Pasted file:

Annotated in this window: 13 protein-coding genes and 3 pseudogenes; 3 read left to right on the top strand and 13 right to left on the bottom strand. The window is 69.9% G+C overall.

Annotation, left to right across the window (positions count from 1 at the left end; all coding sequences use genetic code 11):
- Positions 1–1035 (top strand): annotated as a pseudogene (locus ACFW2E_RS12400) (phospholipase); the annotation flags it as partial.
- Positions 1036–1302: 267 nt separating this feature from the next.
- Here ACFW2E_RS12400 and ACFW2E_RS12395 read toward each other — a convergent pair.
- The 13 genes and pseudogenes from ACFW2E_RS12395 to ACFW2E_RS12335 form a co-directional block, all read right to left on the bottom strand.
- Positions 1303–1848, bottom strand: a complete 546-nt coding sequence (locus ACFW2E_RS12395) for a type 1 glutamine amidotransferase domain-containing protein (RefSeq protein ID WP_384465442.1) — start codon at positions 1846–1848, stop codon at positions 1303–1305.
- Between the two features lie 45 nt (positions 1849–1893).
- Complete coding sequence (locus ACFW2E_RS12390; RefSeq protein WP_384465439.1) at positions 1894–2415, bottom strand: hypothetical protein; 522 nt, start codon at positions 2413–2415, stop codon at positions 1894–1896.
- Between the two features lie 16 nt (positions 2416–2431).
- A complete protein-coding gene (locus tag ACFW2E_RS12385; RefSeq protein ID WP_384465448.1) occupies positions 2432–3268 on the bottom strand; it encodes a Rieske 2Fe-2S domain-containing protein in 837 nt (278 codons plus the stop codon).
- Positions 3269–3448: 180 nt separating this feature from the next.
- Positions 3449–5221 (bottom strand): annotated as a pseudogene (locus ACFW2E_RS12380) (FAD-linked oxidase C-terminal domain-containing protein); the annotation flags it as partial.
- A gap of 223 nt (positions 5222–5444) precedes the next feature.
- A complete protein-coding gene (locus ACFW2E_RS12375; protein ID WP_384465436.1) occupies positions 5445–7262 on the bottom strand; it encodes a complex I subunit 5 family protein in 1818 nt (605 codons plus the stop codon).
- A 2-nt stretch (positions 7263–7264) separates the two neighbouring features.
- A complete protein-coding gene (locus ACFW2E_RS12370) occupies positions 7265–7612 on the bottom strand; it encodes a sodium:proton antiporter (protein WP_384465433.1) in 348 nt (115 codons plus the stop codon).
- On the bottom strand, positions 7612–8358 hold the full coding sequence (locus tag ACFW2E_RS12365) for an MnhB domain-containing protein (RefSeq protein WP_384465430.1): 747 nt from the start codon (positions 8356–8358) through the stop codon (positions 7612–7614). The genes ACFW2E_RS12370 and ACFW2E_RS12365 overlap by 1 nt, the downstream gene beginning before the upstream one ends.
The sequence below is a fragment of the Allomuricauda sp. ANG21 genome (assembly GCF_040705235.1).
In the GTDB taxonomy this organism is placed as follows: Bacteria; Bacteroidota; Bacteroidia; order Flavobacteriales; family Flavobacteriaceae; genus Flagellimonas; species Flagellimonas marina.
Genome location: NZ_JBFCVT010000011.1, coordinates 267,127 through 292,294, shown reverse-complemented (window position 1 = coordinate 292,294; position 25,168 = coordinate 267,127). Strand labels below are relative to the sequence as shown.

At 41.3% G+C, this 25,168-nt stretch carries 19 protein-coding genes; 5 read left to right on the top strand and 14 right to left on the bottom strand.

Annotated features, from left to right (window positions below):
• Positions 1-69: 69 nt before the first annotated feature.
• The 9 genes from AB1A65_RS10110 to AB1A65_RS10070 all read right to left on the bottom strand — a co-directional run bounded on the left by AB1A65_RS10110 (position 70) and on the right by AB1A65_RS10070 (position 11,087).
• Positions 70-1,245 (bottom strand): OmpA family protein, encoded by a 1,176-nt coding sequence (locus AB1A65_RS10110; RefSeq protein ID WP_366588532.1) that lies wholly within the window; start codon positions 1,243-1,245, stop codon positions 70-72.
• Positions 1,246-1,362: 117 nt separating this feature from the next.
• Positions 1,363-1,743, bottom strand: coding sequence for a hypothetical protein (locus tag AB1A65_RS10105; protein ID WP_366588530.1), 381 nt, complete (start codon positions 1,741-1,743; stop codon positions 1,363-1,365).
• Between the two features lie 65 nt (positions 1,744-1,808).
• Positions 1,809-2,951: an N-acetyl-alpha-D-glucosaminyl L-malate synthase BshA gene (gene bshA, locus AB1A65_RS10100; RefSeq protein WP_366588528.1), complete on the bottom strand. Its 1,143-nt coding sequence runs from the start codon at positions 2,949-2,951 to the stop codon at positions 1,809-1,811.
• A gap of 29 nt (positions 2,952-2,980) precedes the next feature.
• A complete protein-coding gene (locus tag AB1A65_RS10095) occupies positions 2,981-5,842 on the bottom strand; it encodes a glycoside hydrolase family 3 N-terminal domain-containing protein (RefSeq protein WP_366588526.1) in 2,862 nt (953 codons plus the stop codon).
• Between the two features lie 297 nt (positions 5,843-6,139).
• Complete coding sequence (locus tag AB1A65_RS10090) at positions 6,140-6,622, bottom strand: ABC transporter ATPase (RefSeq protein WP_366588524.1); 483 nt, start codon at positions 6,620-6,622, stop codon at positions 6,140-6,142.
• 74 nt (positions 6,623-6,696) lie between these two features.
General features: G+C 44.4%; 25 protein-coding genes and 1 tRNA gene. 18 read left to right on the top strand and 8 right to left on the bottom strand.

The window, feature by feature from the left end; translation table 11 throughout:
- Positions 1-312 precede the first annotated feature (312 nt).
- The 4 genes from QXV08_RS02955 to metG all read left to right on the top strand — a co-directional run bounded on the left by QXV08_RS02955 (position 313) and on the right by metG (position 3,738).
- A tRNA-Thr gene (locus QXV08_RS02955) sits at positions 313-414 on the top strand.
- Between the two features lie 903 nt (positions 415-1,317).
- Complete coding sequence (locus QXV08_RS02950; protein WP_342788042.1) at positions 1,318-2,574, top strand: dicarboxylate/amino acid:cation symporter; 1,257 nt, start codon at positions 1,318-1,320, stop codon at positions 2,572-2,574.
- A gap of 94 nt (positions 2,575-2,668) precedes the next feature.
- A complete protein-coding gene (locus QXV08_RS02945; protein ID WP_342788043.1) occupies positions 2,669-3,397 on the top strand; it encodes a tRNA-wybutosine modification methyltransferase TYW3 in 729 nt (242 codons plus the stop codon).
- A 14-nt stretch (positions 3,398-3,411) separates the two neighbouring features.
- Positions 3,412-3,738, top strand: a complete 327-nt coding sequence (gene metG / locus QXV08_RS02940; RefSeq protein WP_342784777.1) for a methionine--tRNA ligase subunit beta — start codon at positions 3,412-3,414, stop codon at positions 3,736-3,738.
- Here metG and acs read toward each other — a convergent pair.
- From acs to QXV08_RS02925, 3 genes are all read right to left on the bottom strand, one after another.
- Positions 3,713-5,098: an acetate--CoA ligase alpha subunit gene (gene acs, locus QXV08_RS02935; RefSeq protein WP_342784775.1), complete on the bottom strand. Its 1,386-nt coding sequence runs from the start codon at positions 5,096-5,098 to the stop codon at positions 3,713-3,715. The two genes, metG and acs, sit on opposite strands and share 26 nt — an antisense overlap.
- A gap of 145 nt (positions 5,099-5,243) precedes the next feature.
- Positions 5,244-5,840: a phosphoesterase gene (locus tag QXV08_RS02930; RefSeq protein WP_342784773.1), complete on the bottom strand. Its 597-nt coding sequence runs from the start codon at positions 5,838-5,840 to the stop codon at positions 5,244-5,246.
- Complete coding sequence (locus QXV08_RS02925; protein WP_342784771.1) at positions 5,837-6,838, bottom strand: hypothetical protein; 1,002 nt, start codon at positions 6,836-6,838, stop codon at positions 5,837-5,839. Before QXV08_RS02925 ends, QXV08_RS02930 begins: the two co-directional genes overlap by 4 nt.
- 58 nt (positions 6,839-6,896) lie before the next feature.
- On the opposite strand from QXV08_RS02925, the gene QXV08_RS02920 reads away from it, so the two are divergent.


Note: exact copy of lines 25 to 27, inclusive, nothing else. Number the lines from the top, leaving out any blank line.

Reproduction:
• The 9 genes from AB1A65_RS10110 to AB1A65_RS10070 all read right to left on the bottom strand — a co-directional run bounded on the left by AB1A65_RS10110 (position 70) and on the right by AB1A65_RS10070 (position 11,087).
• Positions 70-1,245 (bottom strand): OmpA family protein, encoded by a 1,176-nt coding sequence (locus AB1A65_RS10110; RefSeq protein ID WP_366588532.1) that lies wholly within the window; start codon positions 1,243-1,245, stop codon positions 70-72.
• Positions 1,246-1,362: 117 nt separating this feature from the next.